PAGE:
Education is increasingly recognised as a major and growing need for the growing Drupal community. During DrupalCons educational BoFs are very common, but we may need more structure to collaborate on the diversity of challenges for education.
This is a call for participation in an open space (unconference, barcamp) on Drupal and education to coincide with the DrupalCon in London and take place on (Monday 22nd, the day before conference launch). We need at least 20 people or we cancel the event and stick to BoFs. If there are 20-40 people the event will be half a day. When 50+ people sign up we make a full day event of it, if it is not too late to organize this of course. Please fill in the questionnaire if you think you can attend or if you don't think you can attend but are interested in the topic.
The opens space will follow the typical barcamp/unconference format with discussions centered around topics of interest (within the theme) rather than formal presentations.
The overall theme can be divided in three main categories: 1. Drupal and education as business; 2. Education to grow the Drupal community, and 3. Drupal as a platform for (Drupal) education
1. Drupal and Education as a business
Next to the common site building for educational institutes, there are general two opportunities for business related to education: training and Learning Management Systems (LMS). The LMS relates to our issue 3 "Drupal as a platform for (Drupal) education".
It is becoming increasingly important to assess Drupal skills of and provide training for those for whom Drupal is a 9-5 job rather than a passion. As the demand for Drupal talent grows, so does the supply of training. It's not just Lullabot or the DrupalDojo anymore. Aquia's impressive database (http://training.acquia.com) lists some Drupal training event for almost every day. But this does not seem to be enough and efforts are needed towards a Drupal curriculum and/or certification like Acquia Training, DrupalKata or its offshoot, the Drupal Open Learning Inititiative.
2. Education to grow the Drupal community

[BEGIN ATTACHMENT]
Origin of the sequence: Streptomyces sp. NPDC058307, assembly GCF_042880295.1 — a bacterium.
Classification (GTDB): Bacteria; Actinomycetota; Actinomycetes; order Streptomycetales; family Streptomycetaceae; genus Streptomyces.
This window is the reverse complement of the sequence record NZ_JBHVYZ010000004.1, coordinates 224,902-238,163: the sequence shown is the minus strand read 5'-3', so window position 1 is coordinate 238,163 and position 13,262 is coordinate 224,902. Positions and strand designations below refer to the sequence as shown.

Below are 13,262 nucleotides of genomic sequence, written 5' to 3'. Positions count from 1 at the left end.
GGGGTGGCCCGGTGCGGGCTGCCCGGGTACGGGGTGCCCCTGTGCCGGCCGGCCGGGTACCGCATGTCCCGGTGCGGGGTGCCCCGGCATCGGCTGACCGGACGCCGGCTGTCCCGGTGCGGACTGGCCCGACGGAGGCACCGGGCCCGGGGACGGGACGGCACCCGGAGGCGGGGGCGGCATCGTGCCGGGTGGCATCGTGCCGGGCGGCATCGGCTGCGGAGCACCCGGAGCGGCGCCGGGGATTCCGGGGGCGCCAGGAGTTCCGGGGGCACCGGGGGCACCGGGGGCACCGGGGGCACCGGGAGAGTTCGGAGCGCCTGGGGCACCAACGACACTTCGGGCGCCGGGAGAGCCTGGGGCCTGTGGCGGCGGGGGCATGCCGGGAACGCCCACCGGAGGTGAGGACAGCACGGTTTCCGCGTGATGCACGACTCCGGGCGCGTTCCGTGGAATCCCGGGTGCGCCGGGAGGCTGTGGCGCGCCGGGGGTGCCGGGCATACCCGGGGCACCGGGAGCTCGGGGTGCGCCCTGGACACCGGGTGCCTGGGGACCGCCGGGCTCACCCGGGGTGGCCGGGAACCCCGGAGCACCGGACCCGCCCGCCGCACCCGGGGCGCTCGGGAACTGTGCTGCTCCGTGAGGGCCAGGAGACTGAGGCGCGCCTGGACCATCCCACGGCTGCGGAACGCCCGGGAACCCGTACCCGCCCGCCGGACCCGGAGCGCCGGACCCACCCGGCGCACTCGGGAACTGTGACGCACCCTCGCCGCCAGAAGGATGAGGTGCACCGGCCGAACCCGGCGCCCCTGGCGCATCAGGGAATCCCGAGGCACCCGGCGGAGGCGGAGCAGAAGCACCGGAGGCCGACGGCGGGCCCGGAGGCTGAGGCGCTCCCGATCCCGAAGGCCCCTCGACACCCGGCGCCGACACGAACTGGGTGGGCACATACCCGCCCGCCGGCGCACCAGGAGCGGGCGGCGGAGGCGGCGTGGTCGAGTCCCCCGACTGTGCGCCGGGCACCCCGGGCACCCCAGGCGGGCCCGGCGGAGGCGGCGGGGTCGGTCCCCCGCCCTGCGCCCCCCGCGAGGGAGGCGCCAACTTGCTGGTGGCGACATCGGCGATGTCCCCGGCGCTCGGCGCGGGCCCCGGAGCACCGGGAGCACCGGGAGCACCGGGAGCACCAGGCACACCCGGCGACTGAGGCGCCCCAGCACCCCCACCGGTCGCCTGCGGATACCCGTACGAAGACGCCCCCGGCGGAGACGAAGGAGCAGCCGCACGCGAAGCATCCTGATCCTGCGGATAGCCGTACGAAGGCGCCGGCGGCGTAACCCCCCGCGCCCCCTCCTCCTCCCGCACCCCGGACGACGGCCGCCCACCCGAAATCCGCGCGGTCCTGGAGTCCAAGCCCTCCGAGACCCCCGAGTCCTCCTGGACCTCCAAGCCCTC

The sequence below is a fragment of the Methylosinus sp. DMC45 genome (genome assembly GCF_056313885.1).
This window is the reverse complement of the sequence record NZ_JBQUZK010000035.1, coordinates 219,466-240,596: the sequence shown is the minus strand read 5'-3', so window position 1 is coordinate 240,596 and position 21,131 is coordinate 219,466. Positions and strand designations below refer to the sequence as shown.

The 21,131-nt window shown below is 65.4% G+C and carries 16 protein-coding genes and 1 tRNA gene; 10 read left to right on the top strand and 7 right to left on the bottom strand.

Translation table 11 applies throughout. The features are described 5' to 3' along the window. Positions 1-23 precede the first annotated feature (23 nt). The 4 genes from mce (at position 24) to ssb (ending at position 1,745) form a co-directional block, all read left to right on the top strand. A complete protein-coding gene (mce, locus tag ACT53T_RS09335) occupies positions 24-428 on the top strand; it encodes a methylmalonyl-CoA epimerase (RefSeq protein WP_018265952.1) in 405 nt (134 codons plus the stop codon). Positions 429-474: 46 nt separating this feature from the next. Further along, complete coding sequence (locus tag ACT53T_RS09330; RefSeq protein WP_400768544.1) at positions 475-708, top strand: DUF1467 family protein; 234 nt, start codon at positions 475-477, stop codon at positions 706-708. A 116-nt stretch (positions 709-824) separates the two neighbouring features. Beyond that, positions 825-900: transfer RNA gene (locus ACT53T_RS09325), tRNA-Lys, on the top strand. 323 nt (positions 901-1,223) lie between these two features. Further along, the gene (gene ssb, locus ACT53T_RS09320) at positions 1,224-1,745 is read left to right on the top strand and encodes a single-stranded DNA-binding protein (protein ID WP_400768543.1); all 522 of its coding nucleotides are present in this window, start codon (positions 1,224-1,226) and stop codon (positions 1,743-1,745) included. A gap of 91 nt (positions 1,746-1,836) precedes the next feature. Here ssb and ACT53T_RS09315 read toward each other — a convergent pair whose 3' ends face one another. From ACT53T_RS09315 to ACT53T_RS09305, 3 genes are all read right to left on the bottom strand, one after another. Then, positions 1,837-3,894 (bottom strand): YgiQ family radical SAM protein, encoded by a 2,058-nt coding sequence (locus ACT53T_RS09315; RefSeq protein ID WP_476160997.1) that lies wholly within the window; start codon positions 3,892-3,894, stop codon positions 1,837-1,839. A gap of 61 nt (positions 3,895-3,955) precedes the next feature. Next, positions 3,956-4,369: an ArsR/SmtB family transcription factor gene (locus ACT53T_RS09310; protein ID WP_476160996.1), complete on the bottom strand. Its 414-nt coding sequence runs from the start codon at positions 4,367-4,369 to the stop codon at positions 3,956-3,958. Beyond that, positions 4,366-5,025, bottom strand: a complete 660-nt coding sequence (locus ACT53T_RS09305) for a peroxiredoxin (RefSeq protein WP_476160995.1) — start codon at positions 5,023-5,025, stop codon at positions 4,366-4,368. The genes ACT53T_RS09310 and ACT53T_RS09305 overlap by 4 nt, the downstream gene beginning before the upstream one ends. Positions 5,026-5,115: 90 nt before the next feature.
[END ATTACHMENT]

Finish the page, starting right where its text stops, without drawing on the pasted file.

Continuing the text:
While the Drupal community is growing, it is aging too. As a community, we should be able to support those that are trying to join the Drupal community but may find it intimidating (like young people and women). And yet one of the driving engines behind Drupal's phenomenal rise in the CMS world has been its ability to attract new talent from the outside. The few who received "full admission" into the community have proven to be a tremendous contribution. Google Summer of Code (GSoC) has been one great initiative that continues to bring new vigor to the Drupal world. Yet, when Angie Byron, the undisputed guiding light of the Drupal community today, started her GSoC project in 2005, there had only been one Drupal conference with 50 attendees and a list of presentation that could fit on a single page. In evolutionarily logistical terms, the Drupal community could have maintained cohesion just by picking each others' fleas. But we have long exceeded the Dunbar number! And no longer a band but a tribe (soon-to-be a nation), we need to look for other means of community maintenance. More formal ways of inducting members into the community (such as education) are necessary. GSoC can only socialize a handful of new Drupal developers a year, now we need 100s or even 1000s. We may have to carefully look at more "traditional" models of schooling and see how to sensitively introduce them into the Drupal universe without damaging what makes it unique. Another possibility is encouraging and extending support for more "rigorous" research and scholarship (which is just a special case of education) into not just the Drupal engine but also its community. . It is hoped that other models will emerge through the discussions.